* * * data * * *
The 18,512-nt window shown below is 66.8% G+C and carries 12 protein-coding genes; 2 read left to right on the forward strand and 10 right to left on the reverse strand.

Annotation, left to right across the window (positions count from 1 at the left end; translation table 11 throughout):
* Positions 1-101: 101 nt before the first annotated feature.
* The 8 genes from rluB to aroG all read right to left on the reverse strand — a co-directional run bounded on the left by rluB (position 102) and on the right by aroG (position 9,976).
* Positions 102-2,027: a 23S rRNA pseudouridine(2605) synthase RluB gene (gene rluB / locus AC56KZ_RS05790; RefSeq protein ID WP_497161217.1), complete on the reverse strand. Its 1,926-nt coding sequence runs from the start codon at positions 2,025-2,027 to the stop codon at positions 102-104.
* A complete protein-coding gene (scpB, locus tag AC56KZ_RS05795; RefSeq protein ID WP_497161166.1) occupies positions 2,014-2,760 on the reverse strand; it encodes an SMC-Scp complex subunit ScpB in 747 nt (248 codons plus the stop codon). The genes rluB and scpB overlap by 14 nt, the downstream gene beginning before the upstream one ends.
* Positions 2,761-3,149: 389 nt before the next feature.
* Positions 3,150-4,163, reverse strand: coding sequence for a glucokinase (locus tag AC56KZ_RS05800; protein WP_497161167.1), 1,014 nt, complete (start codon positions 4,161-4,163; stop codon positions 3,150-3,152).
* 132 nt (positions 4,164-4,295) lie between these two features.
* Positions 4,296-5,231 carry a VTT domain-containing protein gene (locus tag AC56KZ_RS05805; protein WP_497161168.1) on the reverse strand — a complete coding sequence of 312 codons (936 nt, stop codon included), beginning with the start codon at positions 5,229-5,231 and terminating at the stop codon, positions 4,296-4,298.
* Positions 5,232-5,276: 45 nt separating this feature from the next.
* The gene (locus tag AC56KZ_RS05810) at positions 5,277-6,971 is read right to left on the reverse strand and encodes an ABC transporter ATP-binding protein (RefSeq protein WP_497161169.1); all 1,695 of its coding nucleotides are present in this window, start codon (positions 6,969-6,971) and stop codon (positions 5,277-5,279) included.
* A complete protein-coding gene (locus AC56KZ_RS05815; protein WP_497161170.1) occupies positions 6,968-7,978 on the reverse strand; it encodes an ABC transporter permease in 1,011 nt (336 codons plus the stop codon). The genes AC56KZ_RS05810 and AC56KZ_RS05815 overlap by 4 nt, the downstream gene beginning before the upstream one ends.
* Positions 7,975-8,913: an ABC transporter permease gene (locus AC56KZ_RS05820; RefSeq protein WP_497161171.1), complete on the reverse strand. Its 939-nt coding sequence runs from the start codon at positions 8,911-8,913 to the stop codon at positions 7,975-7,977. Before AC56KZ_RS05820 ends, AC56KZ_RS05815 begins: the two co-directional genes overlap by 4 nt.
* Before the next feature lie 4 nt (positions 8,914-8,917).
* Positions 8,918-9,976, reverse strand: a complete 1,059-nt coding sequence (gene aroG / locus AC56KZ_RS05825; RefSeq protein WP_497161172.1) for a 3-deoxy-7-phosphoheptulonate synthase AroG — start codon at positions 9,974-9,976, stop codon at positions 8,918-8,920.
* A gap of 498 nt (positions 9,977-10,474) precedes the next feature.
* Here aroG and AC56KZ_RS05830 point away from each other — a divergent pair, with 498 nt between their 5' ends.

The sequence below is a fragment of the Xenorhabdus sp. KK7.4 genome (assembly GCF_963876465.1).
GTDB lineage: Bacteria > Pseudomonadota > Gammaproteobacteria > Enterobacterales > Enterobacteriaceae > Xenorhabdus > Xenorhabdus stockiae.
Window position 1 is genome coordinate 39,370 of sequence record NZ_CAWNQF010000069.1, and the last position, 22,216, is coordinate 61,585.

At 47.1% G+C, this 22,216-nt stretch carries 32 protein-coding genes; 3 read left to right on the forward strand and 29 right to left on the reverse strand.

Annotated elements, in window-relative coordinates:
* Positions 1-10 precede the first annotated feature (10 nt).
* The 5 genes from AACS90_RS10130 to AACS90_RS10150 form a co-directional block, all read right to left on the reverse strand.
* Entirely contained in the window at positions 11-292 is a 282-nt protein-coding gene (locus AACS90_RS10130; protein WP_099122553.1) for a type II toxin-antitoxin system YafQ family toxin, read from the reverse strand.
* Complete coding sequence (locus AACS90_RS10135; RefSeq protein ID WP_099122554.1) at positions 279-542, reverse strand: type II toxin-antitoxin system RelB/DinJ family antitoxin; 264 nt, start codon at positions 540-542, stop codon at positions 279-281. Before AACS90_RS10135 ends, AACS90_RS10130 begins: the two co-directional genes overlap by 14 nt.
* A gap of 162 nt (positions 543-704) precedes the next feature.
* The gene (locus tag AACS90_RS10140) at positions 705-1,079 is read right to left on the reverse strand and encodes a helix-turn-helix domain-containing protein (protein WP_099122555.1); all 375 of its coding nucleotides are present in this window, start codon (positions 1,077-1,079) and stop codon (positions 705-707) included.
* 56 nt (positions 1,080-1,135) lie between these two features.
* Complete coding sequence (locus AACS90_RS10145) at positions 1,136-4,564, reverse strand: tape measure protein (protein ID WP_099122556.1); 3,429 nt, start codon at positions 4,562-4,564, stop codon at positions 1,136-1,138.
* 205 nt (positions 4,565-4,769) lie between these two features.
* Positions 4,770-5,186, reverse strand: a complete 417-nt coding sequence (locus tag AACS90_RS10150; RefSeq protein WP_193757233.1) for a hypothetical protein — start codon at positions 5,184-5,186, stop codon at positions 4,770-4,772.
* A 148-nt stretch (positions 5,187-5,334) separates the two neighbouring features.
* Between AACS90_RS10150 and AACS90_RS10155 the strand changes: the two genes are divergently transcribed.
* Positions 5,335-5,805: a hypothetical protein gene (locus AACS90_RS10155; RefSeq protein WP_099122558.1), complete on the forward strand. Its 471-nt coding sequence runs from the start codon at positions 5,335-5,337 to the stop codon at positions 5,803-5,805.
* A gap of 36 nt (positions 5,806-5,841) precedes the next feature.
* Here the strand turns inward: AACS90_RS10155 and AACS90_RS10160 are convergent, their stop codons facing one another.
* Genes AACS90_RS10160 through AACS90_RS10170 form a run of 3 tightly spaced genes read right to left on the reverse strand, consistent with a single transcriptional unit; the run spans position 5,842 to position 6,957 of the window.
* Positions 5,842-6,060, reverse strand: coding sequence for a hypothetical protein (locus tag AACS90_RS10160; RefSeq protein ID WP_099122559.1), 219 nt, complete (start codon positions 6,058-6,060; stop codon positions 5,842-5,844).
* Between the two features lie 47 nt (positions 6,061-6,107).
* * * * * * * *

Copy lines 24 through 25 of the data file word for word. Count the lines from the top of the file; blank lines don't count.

* Positions 1-10 precede the first annotated feature (10 nt).
* The 5 genes from AACS90_RS10130 to AACS90_RS10150 form a co-directional block, all read right to left on the reverse strand.